The Old Man's Humble Tribute To His Friend, Trooper Ray Carpenter.
Honor Guards R.C.Rhodes and Art Wronn
CHP officer is remembered 30 years later
By Dena Erwin, Journal Staff Writer
it may have been 30 years since California Highway Patrol Officer
Raymond R. Carpenter was shot and killed while patrolling Interstate 80, but his family will always feel the
sting of his loss.
In a ceremony Thursday at the Auburn-area Highway patrol office in
Newcastle, a stunning memorial was dedicated in his memory. As Carpenter's widow, Patricia Carpenter
Hardy, knelt to touch the black-and-gray granite plaque, she was overcome with emotion and covered her
face. Tears streamed down the face of his children, now grown, and the grandchildren he never knew.
Carpenter, forever 40 in the memories of his fellow offcers, was shot twice
at close range with a .357-magnum revolver Feb. 17, 1970. Newspaper accounts stated Carpenter was shot
by "a panicky kid with a gun and a stolen car." The assailant later shot himself in the head with the murder
weapon as officers closed in on him near Folsom.
Carpenter's killer was Carl Snyder, a 20-year-old Foresthill resident, a
California Youth Authority parolee and a wanted robber. The car and the gun he was using were stolen from
his own father. He killed himself as Officers Keith Arnold and Dennis Joksch approached the car.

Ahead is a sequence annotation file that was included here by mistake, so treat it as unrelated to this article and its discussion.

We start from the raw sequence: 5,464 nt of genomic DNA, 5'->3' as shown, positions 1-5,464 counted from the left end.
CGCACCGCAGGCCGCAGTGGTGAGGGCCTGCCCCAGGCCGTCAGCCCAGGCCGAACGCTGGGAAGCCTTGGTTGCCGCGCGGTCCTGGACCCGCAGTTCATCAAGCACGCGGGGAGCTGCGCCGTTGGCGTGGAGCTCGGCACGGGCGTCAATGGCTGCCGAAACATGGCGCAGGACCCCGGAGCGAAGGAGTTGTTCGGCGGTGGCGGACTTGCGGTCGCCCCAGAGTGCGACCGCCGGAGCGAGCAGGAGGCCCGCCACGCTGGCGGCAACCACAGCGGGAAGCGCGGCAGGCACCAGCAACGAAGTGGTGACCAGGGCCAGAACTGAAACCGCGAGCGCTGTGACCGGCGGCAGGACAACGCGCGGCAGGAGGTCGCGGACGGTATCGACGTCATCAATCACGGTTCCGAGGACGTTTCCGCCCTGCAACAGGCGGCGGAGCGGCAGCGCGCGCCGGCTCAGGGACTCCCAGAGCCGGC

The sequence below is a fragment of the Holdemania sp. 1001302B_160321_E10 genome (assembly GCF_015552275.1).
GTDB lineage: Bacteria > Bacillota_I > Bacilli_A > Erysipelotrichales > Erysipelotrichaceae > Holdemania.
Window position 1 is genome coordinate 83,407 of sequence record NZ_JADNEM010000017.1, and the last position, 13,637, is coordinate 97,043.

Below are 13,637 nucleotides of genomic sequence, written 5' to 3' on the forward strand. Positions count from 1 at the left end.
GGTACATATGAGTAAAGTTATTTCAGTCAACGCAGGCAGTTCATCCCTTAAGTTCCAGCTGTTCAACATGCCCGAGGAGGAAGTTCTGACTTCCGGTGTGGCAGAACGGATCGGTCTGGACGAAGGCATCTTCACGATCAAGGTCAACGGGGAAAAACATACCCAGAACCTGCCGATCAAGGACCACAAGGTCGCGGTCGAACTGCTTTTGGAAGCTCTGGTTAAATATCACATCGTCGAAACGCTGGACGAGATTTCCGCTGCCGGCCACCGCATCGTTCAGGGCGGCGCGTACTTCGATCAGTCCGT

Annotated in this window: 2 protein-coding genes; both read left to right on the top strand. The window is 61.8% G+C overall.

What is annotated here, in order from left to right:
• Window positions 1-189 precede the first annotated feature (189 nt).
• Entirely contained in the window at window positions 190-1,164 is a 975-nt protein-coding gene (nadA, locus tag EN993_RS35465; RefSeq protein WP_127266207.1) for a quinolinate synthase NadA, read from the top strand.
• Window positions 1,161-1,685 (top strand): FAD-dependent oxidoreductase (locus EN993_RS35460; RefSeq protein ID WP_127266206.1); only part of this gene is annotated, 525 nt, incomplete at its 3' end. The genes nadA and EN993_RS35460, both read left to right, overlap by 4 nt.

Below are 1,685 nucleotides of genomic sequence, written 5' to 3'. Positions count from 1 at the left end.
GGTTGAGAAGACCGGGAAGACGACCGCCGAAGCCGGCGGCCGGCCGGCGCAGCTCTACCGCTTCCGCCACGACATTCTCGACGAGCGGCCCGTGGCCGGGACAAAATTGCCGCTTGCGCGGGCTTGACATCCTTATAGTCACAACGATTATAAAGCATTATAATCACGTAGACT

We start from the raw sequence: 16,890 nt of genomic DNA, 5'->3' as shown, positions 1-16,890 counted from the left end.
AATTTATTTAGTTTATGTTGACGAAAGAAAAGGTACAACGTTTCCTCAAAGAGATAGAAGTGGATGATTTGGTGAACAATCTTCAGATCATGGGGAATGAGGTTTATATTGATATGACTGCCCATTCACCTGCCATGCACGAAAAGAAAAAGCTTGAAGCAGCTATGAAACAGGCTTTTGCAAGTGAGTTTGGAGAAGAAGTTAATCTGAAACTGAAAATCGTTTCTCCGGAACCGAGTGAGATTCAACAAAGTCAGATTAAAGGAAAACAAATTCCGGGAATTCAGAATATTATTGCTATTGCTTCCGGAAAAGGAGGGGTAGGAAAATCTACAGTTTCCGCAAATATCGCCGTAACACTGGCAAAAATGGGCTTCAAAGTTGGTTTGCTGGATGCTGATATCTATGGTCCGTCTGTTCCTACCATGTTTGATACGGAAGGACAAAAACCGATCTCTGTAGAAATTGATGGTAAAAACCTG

Arnole, Joksch and dozens of Carpenters former co-workers joined
Carpenter's family for the ceremony. Also in attendance were law enforcement and political dignitaries,
including former Placer County Sheriff Bill Scott, who was sheriff at the time of the shooting,
Sheriff Ed Bonner, and a representative from the CHP commissioner's office. Even two of the journalists
who covered the shooting 30 years ago, Joe Carroll and Bill Wilson, came to reminisce with old friends.
Following the event, Carpenter's widow said her family was honored.
"It means everything to us," she said. "This is a great
honor and he's missed by everyone."
Gene Scott, who graduated from Placer High School in 1947 with
Carpenter, sang a beautiful a cappella version of "The Way We Were," bringing tears to
many eyes. Scott also sang at Carpenter's funeral.
"It was an honor then and I feel the same now," he said.
Retired Officers Arnold and Joksch recalled Carpenter as a hard-working,
"He was a lot of fun," said Arnold. "He loved his work."
Added joksch: "He was a good officer."
Above, Patricia Carpenter Hardy, widow of California Highway Patrol Officer Raymond R. Carpenter, was
overcome with grief as the memorial to her husband was uncovered during a ceremony Thursday.
Comforting her is Auburn-area Commander Chuck Shipley. The Memorial is in front of the Highway Patrol's
Newcastle office. At top, CHP Honor Guards, Officers R.C. Rhodes, left, and Art Wronn, offer a salute to
Officer carpenter who was killed in the line of duty 30 years ago. Dozens of dignitaries and Carpenter's
now-retired co-workers attended a ceremony in his honor Thursday.
The Retirement Ceremony
An Autobiographical Vignette
© ® 1998 KGL
It's September 1986 and I'm listening to the Superintendent telling the people assembled what a great job the
Lieutenant has done. Strange, it seems only a few minutes ago I was the rookie; now I'm retiring.
"It's time now," says the Colonel, "for the Lieutenant to go on to other challenges. Some", he